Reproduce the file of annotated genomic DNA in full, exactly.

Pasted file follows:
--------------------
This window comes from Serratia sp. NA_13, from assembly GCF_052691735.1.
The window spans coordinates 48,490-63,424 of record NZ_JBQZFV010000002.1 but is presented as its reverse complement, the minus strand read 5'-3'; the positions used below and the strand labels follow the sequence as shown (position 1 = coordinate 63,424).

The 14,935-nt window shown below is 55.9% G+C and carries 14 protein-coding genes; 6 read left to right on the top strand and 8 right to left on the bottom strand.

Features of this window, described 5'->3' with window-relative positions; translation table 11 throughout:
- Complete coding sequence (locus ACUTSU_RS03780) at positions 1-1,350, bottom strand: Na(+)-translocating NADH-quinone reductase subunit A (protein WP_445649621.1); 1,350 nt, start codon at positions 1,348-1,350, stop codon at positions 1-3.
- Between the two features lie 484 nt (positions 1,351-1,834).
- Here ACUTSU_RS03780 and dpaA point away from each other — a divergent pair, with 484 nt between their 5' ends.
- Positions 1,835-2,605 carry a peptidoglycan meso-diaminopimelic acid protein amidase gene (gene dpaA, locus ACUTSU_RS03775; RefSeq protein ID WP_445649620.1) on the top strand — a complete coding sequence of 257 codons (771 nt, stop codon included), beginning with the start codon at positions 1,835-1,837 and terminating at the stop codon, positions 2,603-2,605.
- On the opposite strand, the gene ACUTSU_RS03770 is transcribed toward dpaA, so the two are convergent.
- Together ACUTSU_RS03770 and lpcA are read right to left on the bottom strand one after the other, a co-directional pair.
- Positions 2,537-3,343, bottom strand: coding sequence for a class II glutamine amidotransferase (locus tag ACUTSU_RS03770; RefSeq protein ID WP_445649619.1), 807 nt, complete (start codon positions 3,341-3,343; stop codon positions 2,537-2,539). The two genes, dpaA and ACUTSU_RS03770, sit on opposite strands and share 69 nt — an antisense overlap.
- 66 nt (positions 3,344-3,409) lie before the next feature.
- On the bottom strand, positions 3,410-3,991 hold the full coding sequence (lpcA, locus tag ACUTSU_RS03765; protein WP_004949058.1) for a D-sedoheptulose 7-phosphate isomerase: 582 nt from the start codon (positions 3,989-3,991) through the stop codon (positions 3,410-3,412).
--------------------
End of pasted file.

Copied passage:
This window comes from Serratia sp. NA_13, from assembly GCF_052691735.1.
The window spans coordinates 48,490-63,424 of record NZ_JBQZFV010000002.1 but is presented as its reverse complement, the minus strand read 5'-3'; the positions used below and the strand labels follow the sequence as shown (position 1 = coordinate 63,424).

The 14,935-nt window shown below is 55.9% G+C and carries 14 protein-coding genes; 6 read left to right on the top strand and 8 right to left on the bottom strand.

Features of this window, described 5'->3' with window-relative positions; translation table 11 throughout:
- Complete coding sequence (locus ACUTSU_RS03780) at positions 1-1,350, bottom strand: Na(+)-translocating NADH-quinone reductase subunit A (protein WP_445649621.1); 1,350 nt, start codon at positions 1,348-1,350, stop codon at positions 1-3.
- Between the two features lie 484 nt (positions 1,351-1,834).
- Here ACUTSU_RS03780 and dpaA point away from each other — a divergent pair, with 484 nt between their 5' ends.
- Positions 1,835-2,605 carry a peptidoglycan meso-diaminopimelic acid protein amidase gene (gene dpaA, locus ACUTSU_RS03775; RefSeq protein ID WP_445649620.1) on the top strand — a complete coding sequence of 257 codons (771 nt, stop codon included), beginning with the start codon at positions 1,835-1,837 and terminating at the stop codon, positions 2,603-2,605.
- On the opposite strand, the gene ACUTSU_RS03770 is transcribed toward dpaA, so the two are convergent.
- Together ACUTSU_RS03770 and lpcA are read right to left on the bottom strand one after the other, a co-directional pair.
- Positions 2,537-3,343, bottom strand: coding sequence for a class II glutamine amidotransferase (locus tag ACUTSU_RS03770; RefSeq protein ID WP_445649619.1), 807 nt, complete (start codon positions 3,341-3,343; stop codon positions 2,537-2,539). The two genes, dpaA and ACUTSU_RS03770, sit on opposite strands and share 69 nt — an antisense overlap.
- 66 nt (positions 3,344-3,409) lie before the next feature.
- On the bottom strand, positions 3,410-3,991 hold the full coding sequence (lpcA, locus tag ACUTSU_RS03765; protein WP_004949058.1) for a D-sedoheptulose 7-phosphate isomerase: 582 nt from the start codon (positions 3,989-3,991) through the stop codon (positions 3,410-3,412).